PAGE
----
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Ryan says Obama stonewalling on Libya questions

By Nedra Pickler

Associated Press

Published: Friday, Oct. 19 2012 9:20 a.m. MDT

Republican Vice President candidate Paul Ryan waves to one of the 1500 supporters who attended his visit on the Ocala downtown square Thursday, Oct. 18, 2012, in Ocala, Fla. Ryan spoke about creating jobs, growing the economy and getting rid of the national debt in the United States.

Ocala Star-Banner, Doug Engle, Associated Press

Enlarge photo»

WASHINGTON — Republican vice presidential nominee Paul Ryan, responding to President Barack Obama's description of the response to a deadly attack in Libya as "not optimal," on Friday accused the White House of stonewalling in the face of mounting questions about its response. Obama promised to provide answers.

"If four Americans get killed, it's not optimal," the president said Thursday during an appearance on "The Daily Show" on Comedy Central. "We're going to fix it."

Obama's GOP rival, Mitt Romney, has been criticizing the administration for saying the attack was a spontaneous mob reaction to an anti-Muslim video on YouTube when they now acknowledge it was a terrorist attack. U.S. officials told The Associated Press that the CIA station chief in Libya reported to Washington within 24 hours of the attack to say there was evidence it was carried out by militants, although it's unclear who received that information right away.

Ryan told "The Charlie Sykes Show" on Milwaukee radio station WTMJ that the White House's story "continues to shift."

"They refuse to answer the basic questions about what happened," Ryan said. "And so his response has been inconsistent, it's been misleading. And more than a month later we still have more questions than answers."

The Wisconsin congressman said he hopes a congressional investigation and Monday night's presidential debate, with its focus on foreign policy, will provide answers.

"That's why you have these investigations in Congress, to find out what exactly happened and why the stonewalling and why blaming (the) YouTube video for two weeks," he said. "The reason we need to get to the bottom of this is so we can prevent something like this from happening again."

Ryan and Romney have been using the death of U.S. Ambassador Chris Stevens and three other Americans on the 11th anniversary of the Sept. 11 attacks to criticize Obama's overall foreign policy record.

"The Benghazi thing would be a tragedy in and of itself if it was an isolated incident," Ryan said on WTMJ. "The problem is it's not simply an isolated incident but a picture of a broader story of the absolute unraveling of the Obama administration's foreign policy. Go around the world and you see policy failure after policy failure, and that is something that they just can't defend."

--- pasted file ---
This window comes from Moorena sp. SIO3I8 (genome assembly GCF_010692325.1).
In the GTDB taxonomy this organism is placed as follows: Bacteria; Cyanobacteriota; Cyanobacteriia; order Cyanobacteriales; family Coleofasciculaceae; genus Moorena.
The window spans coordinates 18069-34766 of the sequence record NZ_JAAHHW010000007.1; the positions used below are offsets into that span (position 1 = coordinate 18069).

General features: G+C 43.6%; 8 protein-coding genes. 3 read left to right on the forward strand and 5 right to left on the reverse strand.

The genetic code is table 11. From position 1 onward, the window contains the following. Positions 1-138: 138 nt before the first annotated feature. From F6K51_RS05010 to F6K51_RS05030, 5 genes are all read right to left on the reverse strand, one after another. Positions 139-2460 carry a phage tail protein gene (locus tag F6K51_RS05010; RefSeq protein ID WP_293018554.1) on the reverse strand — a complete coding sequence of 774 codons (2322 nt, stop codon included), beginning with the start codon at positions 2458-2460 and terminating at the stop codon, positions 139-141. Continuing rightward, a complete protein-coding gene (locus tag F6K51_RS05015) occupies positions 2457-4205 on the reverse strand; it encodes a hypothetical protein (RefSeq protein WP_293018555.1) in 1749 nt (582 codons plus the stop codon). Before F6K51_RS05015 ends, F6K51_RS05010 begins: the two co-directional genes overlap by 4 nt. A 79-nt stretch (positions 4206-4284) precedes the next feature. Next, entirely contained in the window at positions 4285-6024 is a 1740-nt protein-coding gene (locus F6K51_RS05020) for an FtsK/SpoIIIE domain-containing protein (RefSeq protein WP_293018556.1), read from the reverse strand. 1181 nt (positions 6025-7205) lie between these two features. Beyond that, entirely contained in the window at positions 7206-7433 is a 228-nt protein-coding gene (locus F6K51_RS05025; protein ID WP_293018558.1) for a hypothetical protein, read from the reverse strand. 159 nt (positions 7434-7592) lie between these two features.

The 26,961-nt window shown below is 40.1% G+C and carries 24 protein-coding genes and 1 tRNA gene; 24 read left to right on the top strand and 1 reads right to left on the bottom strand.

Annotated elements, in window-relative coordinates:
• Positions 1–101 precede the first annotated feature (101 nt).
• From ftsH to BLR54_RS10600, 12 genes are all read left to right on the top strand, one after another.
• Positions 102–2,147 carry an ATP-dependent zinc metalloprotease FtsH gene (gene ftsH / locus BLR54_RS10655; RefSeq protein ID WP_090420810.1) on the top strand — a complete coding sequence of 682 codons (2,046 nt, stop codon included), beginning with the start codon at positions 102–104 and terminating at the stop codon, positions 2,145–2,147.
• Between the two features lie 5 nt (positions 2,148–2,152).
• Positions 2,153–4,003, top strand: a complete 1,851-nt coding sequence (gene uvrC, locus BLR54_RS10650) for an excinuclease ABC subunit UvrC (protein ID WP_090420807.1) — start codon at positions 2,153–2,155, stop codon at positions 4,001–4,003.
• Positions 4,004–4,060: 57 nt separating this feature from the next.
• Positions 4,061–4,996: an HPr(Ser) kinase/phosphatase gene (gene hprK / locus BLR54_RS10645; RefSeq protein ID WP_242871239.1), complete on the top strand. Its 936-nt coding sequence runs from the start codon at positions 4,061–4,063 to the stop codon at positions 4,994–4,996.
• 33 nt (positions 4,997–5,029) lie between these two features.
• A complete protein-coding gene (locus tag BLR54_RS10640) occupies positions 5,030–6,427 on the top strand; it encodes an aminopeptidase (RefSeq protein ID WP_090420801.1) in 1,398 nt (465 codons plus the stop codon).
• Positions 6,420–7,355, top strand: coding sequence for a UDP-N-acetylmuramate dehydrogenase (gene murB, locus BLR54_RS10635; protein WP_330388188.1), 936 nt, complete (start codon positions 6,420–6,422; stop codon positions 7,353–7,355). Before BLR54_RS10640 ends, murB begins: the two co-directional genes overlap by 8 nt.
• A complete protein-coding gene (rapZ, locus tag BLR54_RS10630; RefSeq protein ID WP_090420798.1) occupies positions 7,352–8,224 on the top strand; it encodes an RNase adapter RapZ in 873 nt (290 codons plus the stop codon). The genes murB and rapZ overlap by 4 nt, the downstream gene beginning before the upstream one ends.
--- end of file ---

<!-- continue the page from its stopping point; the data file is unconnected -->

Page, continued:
Obama insisted information was shared with the American people as it came in. The attack is under investigation, Obama said, and "the picture eventually gets filled in."

"What happens, during the course of a presidency, is that the government is a big operation and any given time something screws up," Obama said on "The Daily Show." ''And you make sure that you find out what's broken and you fix it."

Asked if the White House had become aware of the CIA cable and when, spokesman Tommy Vietor declined comment "on what, if true, would be an internal and classified CIA cable."

After "The Daily Show" interview, Obama headed to New York's Waldorf Astoria hotel, where he sat one seat away from Romney at the Alfred E. Smith Memorial Foundation Dinner, an annual gala that has drawn political leaders and other notables since the end of World War II. The event was a comedic pause in a contest that has drawn increasingly nasty and close.

On Friday, it was back to campaigning in Florida and Virginia, two of just a handful of states that will decide the Nov. 6 election, now less than three weeks away.

Obama planned a speech at George Mason University in Fairfax, Va., rallying college students in the northern part of the state. Romney was headed to Daytona Beach, Fla., for a rally with Ryan.

Romney made a play for moderate voters in a new ad Friday that featured video of him at the first presidential debate talking about how he would bring both parties together in Washington to help the economy.

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